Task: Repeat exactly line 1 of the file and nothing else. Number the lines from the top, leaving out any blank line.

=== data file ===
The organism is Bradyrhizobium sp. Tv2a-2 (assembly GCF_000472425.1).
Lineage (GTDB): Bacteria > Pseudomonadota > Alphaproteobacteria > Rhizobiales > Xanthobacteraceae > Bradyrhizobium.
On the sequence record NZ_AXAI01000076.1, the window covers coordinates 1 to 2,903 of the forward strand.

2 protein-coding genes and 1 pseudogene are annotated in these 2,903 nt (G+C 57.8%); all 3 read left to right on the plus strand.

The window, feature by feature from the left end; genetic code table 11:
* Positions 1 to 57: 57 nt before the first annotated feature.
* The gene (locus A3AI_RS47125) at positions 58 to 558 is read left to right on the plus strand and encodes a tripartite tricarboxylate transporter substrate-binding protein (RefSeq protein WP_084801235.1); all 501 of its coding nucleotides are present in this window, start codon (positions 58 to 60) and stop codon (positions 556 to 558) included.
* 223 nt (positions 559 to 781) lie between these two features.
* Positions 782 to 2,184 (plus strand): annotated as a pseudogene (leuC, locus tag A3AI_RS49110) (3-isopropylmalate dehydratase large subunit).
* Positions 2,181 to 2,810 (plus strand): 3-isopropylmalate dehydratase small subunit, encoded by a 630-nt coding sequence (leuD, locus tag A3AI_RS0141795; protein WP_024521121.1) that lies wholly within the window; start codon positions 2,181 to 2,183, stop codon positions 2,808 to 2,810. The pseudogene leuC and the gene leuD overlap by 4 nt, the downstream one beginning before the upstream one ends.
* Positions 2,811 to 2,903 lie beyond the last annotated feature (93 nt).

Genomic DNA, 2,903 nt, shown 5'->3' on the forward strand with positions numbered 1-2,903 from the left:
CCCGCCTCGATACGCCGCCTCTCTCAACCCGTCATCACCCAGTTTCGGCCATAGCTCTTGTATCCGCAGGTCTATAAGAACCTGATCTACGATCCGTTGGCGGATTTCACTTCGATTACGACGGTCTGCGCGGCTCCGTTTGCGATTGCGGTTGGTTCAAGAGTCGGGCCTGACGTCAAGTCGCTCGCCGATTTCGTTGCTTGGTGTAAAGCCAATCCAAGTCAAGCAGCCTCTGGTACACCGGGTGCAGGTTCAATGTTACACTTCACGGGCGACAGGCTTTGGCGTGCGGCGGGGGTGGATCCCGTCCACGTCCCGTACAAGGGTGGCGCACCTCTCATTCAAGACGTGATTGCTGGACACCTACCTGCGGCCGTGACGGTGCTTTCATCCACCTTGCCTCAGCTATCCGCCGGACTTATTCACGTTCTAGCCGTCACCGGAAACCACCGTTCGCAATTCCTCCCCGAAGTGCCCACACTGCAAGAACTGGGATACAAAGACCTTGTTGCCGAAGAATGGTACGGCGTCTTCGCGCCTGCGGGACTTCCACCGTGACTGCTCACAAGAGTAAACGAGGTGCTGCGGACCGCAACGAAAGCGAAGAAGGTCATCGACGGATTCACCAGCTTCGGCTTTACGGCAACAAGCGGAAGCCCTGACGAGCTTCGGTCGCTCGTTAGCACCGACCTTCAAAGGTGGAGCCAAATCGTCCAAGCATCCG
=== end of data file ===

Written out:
The organism is Bradyrhizobium sp. Tv2a-2 (assembly GCF_000472425.1).